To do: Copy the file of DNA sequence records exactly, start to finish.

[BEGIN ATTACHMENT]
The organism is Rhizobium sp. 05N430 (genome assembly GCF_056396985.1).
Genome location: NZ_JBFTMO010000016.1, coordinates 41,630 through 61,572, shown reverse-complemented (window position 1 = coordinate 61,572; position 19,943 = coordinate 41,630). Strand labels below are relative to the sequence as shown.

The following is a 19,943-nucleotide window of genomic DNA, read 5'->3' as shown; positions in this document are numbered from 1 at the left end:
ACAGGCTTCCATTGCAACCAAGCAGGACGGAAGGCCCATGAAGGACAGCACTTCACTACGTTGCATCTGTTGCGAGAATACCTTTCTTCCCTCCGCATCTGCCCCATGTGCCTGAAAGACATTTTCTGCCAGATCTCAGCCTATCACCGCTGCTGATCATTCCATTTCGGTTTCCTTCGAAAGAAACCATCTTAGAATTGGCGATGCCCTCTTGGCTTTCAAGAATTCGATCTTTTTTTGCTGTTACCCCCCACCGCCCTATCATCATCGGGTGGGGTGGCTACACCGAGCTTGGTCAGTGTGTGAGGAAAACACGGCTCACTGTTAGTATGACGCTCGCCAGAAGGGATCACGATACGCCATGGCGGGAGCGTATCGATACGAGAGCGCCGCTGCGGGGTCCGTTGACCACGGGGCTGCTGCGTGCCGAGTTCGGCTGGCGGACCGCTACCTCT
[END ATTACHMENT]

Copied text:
The organism is Rhizobium sp. 05N430 (genome assembly GCF_056396985.1).
Genome location: NZ_JBFTMO010000016.1, coordinates 41,630 through 61,572, shown reverse-complemented (window position 1 = coordinate 61,572; position 19,943 = coordinate 41,630). Strand labels below are relative to the sequence as shown.

The following is a 19,943-nucleotide window of genomic DNA, read 5'->3' as shown; positions in this document are numbered from 1 at the left end:
ACAGGCTTCCATTGCAACCAAGCAGGACGGAAGGCCCATGAAGGACAGCACTTCACTACGTTGCATCTGTTGCGAGAATACCTTTCTTCCCTCCGCATCTGCCCCATGTGCCTGAAAGACATTTTCTGCCAGATCTCAGCCTATCACCGCTGCTGATCATTCCATTTCGGTTTCCTTCGAAAGAAACCATCTTAGAATTGGCGATGCCCTCTTGGCTTTCAAGAATTCGATCTTTTTTTGCTGTTACCCCCCACCGCCCTATCATCATCGGGTGGGGTGGCTACACCGAGCTTGGTCAGTGTGTGAGGAAAACACGGCTCACTGTTAGTATGACGCTCGCCAGAAGGGATCACGATACGCCATGGCGGGAGCGTATCGATACGAGAGCGCCGCTGCGGGGTCCGTTGACCACGGGGCTGCTGCGTGCCGAGTTCGGCTGGCGGACCGCTACCTCT